The focus in the Western Cape has since moved to the Mitchells Plain area which has been identified as a major hotspot.
We hope to do the same in Gauteng and identify the major hotspots in our province.
We decided to launch Drug Watch today because the 26th June is also the United Nations Day Against Drug Abuse and Illicit trafficking.”
WE can change the world.
Recently we posted a few warnings from ADT. We requested some thoughts from MonitorNet as well, and received the attached most usable information … thanks to operational manager Theo Petzer at firstname.lastname@example.org; website www.monitornet.co.za:
“Criminals out there have got a new ‘modus operandi’ if they want to break into your property. We would like to inform you how they operate in order for you to take the appropriate measures to prevent a burglary into your property.
First of all what they do is to cut the electricity supply to your property. They usually do this by switching off the main electricity supply at the DB box in the street outside. We have had incidents where they have cut the padlock on the box, switch off the electricity and replaced the padlock with their own – thus there is no damage to the doors of the box.
Your alarm system will then send us an ACF (AC Failure) signal which means that your alarm system battery will now kick in to keep your alarm alive and working. You will then receive an ACF notification SMS.
Unfortunately the battery can only supply the system with power for a few hours (depending on how old the battery is). In the meantime the criminals are waiting for your battery to run down before they break in. They might trigger the alarm a few times to see if the system is still active or not.
When your battery reaches a critical low power level, your system will send us an L/B (Low Battery) signal. Because this signal is now also seen as a priority signal our control room will contact you. If you are not at home and not aware of what is going on it is essential that we send out a response vehicle immediately. The B/L signal is usually a sign that your alarm system is about to shut down.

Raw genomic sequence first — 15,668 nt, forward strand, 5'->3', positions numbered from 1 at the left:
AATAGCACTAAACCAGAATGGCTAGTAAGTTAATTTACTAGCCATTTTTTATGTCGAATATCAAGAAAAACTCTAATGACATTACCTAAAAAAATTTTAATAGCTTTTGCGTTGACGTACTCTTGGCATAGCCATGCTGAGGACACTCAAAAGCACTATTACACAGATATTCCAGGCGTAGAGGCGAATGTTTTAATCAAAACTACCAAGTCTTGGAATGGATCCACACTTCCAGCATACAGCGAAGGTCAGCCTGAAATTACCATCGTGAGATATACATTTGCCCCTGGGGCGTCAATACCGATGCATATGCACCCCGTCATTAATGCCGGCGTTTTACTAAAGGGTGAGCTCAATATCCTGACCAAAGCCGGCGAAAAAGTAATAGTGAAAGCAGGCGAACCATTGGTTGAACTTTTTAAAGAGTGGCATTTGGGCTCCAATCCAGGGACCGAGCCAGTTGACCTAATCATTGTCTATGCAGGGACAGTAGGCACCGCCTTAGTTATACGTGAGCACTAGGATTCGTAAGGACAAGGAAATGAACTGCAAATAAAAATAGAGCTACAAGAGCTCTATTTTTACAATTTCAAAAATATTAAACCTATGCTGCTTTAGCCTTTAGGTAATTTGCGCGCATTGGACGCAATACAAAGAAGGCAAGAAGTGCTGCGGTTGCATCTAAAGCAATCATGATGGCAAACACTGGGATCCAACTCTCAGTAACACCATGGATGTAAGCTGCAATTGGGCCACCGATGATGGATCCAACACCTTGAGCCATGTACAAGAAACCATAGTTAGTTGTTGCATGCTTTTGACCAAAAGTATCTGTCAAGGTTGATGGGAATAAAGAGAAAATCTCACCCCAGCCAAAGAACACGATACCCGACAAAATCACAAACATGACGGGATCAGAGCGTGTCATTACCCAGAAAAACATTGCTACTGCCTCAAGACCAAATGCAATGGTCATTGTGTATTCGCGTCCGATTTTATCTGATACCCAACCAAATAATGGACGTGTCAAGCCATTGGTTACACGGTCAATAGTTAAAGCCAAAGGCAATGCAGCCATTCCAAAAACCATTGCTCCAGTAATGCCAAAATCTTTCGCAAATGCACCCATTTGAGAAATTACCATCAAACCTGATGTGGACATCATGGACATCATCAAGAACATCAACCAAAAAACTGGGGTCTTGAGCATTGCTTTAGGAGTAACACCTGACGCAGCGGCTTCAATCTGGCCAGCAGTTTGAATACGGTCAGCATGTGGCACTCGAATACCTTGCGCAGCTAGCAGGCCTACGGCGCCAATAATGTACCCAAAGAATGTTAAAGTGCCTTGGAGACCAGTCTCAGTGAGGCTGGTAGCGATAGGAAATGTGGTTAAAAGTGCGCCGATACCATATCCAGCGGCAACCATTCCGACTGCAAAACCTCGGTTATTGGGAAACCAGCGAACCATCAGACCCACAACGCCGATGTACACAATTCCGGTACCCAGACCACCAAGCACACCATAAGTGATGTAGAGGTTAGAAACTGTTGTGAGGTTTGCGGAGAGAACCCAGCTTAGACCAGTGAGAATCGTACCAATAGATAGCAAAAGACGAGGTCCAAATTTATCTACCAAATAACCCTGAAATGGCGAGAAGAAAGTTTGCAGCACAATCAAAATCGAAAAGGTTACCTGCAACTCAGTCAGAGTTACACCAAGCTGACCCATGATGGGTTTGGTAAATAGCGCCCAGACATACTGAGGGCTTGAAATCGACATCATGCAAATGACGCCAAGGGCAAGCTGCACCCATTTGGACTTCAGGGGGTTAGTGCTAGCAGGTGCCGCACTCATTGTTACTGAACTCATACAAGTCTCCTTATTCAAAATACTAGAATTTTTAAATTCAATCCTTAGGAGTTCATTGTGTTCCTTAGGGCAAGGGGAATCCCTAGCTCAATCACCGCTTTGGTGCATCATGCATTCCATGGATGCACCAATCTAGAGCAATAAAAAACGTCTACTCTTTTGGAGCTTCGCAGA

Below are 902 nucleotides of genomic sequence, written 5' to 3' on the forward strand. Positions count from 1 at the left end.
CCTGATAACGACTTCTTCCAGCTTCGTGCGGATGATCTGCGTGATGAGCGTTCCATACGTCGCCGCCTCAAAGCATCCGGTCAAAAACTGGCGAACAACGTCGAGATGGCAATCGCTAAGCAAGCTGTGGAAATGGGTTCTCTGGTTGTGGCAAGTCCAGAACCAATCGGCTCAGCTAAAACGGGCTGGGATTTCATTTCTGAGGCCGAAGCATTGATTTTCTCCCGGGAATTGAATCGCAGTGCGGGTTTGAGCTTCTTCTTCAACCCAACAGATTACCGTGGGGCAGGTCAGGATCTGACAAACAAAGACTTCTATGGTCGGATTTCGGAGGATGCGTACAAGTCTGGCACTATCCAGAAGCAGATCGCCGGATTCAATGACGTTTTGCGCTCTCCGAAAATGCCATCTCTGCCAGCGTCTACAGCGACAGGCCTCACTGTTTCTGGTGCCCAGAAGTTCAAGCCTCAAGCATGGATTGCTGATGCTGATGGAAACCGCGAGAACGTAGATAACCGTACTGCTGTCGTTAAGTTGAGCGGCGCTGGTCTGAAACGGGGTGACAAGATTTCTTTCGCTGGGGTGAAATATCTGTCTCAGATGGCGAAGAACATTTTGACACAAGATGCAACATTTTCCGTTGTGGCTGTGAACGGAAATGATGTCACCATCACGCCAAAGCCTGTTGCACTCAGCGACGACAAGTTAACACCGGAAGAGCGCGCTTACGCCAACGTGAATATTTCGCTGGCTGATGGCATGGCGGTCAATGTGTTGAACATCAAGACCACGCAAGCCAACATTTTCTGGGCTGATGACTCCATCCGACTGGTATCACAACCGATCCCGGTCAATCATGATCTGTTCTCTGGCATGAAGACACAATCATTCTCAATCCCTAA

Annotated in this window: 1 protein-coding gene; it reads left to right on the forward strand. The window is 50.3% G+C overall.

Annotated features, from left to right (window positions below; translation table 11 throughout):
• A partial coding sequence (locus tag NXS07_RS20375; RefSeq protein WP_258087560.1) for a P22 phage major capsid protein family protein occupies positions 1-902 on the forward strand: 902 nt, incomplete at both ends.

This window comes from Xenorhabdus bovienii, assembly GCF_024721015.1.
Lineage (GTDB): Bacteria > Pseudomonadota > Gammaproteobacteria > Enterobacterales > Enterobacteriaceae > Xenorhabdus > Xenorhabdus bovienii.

This is what the criminals are waiting for. They know that once the alarm system shuts down they can break in and take their time because no alarm will go off and no signals will be sent when entering your property.
If you receive an ACF notification SMS, and you are not at home, please don’t hesitate to contact us so that we can send a vehicle to go and investigate and we may just prevent a burglary from taking place.
The steps you can take to discourage criminals from breaking into your property are:
To help someone in need is your own prerogative but just be careful. There are people out there whose sole purpose is to rob you of your valuables.
They will dress and act in such a way to give you the impression that they are homeless and in need of help, but once you stop and open a window they will rob you and possible harm you in the process. Therefore, always be aware of your surroundings and people standing around when stopping at intersections or anywhere for that matter. Make eye contact with the people standing around. This will let them think twice before attacking you because they can then see that you are aware of their presence and ready to act to defend yourself.
Statistics have proven that it is usually people who doesn’t pay attention to their surroundings and who is careless in driving around with valuable items next to them on the seat (in full view) that gets attacked and possible even hijacked. Be cautious and careful. We don’t want to see you become another statistic.”
The above was received from MonitorNet. If something suspicious is noticed (LS1), report it to the JOC at 0861 571 911. Or – get direct; get a radio: It can save precious time in a crisis situation.